A medical drama with a supernatural twist, Saving Hope is a compelling hour of television.
And if nothing else Daniel Gillies is back on my screen, which is enough reason to watch if there was ever a reason to watch. (Even if he's not playing the calculating, family-centered member of the undead like his character on The Vampire Diaries.)
The Pilot begins with a car crash as Dr. Charlie Harris (Michael Shanks) and his fiance' Dr. Alex Reid (Erica Durance) are on the way to their wedding. After saving the woman who caused the crash, Charlie falls unconscious and is in a coma. From his coma he can see and hear everything that happens at the hospital, including the patients who are dead and dying. Through them, he learns that there's more to life and being a doctor than he previously thought.
It's this supernatural element that sets Saving Hope apart from its hospital-drama predecessors.
As an in-betweener, Charlie watches the interactions of his fiance' and colleagues and comments on the roles of doctors in the lives of patients, specifically his role as a surgeon. This is the "Greek Chorus" that Daniel Gillies spoke of in his recent interview with TV Fanatic.
Gillies' character, Dr. Joel Goran, is new to Hope Zion Hospital having taken a paycut to practice there as an orthopedic surgeon and is Charlie's foil. He and Dr. Reid have a romantic past and while he's apparently a womanizer and all-around not nice guy, he doesn't seem like it. (Maybe it's the hair. Or the hint of an accent.) He and Charlie are also quite different in their approaches to surgical medicine.
Charlie is certain, swift and precise. He's methodical and he'll choose the sure outcome over the risk. Goran, on the other hand, is more conservative in his approach, choosing to understand why patients make the decisions they make. They seem so different, in fact, that I have a hard time picturing Goran as the jerk he's supposed to be.
Nothing about him implies that he's anything but a nice guy. None of this is to say that Charlie isn't a nice guy who is hopelessly in love with his fiance' or is the stereotypical surgeon certain he can cure the world's ills with a scalpel, but Charlie's monologues indicate that there's a bit of this tendency trapped inside his coma-stricken body. (To read some of Charlie's musings, check out the Saving Hope quotes page.)
Their differences are shown in their approach to a patient who has a tumor that requires surgery. Charlie is prepared to amputate the man's arm and has convinced the patient that this is the best course of action. When he ends up in his coma, Goran takes over his patients and can't amputate the man's arm opting instead to remove the tumor. In the end, the patient seems appreciative that he still has his limb, despite promising to sue Goran. Charlie muses that this must be what it's like when doctors take the time to get to know their patients.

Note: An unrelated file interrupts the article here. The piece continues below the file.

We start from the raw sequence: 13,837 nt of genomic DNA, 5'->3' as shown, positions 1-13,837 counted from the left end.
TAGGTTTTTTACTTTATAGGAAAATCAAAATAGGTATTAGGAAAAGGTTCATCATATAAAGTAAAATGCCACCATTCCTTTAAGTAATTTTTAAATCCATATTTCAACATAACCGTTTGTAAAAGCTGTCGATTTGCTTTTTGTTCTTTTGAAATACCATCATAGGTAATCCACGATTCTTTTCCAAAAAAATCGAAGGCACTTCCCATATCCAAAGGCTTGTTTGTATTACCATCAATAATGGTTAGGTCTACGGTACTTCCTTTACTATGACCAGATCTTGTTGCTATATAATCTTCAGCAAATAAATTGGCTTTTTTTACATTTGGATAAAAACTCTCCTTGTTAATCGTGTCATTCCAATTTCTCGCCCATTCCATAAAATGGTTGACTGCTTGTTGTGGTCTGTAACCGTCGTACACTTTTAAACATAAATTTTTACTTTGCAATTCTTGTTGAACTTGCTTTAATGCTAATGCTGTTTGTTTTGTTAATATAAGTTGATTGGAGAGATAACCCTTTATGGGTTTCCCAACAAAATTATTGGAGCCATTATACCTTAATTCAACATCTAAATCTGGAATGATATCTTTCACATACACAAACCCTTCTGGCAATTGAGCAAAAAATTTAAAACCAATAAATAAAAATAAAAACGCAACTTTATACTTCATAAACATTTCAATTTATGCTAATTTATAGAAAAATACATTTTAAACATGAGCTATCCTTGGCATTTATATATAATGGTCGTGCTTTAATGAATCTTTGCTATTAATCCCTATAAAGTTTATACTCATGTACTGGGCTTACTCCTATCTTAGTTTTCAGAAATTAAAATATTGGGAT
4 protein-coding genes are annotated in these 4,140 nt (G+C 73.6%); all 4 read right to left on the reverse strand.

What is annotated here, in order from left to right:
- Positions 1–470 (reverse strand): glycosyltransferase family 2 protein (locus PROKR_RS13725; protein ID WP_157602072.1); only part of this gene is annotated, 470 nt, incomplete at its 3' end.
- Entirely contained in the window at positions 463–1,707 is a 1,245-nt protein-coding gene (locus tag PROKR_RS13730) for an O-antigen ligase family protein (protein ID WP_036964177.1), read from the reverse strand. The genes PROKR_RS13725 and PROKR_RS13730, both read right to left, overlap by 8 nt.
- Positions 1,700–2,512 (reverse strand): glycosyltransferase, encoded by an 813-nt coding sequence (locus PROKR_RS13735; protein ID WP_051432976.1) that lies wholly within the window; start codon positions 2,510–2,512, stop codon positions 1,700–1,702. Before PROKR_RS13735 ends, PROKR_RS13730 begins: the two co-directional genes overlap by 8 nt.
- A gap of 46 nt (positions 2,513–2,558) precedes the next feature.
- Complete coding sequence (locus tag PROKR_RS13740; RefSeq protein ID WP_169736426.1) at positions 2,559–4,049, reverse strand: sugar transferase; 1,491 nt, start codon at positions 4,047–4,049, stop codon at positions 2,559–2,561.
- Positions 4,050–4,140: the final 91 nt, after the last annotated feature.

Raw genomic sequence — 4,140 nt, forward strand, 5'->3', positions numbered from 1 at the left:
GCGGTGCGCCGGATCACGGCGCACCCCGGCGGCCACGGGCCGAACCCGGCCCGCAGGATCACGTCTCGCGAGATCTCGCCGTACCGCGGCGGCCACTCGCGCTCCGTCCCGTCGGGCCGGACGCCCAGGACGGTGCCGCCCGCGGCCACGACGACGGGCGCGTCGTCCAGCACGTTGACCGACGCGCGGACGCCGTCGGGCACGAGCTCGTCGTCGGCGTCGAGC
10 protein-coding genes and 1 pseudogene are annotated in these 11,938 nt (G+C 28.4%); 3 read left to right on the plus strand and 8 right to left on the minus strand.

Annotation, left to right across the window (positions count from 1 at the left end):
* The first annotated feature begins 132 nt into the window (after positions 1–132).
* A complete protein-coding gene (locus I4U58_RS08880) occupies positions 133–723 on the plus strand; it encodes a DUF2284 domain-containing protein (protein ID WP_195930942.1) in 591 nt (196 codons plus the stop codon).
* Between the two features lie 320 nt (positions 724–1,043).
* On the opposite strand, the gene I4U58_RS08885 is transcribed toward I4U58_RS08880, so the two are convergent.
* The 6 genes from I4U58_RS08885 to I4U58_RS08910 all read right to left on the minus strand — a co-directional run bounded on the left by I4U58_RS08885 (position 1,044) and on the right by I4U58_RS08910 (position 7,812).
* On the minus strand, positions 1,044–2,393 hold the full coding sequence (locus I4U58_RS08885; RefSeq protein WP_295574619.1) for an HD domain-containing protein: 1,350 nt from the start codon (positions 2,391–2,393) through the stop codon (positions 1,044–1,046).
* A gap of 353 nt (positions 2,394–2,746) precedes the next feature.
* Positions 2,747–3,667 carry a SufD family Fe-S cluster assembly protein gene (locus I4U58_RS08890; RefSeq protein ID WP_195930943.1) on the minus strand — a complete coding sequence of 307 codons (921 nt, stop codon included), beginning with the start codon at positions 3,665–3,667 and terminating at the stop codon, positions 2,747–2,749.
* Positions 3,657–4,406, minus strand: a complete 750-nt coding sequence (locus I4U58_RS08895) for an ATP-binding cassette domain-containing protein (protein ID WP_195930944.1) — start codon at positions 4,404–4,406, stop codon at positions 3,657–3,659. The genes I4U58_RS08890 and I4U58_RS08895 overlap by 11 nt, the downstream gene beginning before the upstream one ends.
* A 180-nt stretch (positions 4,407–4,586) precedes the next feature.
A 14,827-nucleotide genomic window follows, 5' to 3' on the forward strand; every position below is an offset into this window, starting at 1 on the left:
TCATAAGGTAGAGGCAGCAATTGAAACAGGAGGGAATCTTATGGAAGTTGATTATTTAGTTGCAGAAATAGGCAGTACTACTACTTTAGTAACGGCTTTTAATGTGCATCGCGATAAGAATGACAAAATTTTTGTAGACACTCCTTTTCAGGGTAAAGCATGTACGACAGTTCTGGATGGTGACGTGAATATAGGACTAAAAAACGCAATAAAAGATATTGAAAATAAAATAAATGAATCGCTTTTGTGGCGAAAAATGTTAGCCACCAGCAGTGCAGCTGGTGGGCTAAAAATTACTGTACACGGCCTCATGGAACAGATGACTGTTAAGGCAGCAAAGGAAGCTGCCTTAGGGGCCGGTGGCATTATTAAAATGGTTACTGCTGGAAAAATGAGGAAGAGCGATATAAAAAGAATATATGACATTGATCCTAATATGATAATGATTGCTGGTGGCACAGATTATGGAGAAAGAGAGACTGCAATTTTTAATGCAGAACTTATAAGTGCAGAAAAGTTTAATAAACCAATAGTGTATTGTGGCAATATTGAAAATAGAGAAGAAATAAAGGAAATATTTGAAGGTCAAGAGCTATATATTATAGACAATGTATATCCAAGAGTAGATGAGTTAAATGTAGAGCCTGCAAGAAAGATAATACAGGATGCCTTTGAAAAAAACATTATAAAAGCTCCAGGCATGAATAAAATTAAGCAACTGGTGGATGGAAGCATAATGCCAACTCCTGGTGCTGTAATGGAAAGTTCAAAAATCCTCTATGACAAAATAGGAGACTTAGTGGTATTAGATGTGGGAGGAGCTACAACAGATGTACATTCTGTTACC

Charlie's ghost-like interactions with Alex are, for lack of a better word, haunting. Whenever he reaches out to her, she panics. When she tries to reach out to him, she panics then, too. Alex seems comfortable in her role as doctor, but very unsteady without Charlie as a grounding force in her personal life. In fact, she's so grounded in her professional life that she's ready to give up hope on Charlie making a recovery because she realizes, as a doctor, that his chances of survival are slim.
She loses a patient and helps a father connect with his premature son but breaks down when she realizes she may lose the connection she has with Charlie. She's very compartmentalized which makes her emotional moments that much stronger and more human.
In addition to Charlie, Alex, and Goran, there's also the rag-tag bunch of residents and other doctors to fill out the staff, one of whom reminds me of a young John Carter, except female. Maggie Lin (Julia Taylor Ross) seems so eager for Alex's approval, paging her with every question she has as she starts her surgical residency, not unlike Carter to Dr. Benton early in ER's run. She's uncertain of herself but admiring of her superiors. She wants to do well and please but lacks confidence in her abilities.
Saving Hope isn't perfect. There are things that I don't understand, among them is why Alex is continually paged on a pregnant patient's case after they transfer the girl to the proper floor. I also don't see Joel Goran as the womanizing, cocky, can-do-no-wrong surgeon he's supposed to be while Charlie's monologues tend to paint him as someone who is faithful to his fiance' but very much thinks surgeons are gods among doctors.
However, there's always something about a hospital that provides an excellent backdrop for television dramas. Maybe it's the revolving door of patients with problems and watching the way the doctors interact with and have their lives affected by those patients. Maybe it's that medical situations in general can sometimes be high drama themselves. Maybe it's that once upon a time I thought I wanted to be a doctor before I realized 1) I really hate needles and 2) well, I really hate needles. No matter the reason, this is a show I'll be watching.
What did you think of the Saving Hope pilot?
Miranda Wicker is a Staff Writer for TV Fanatic. Follow her on Twitter.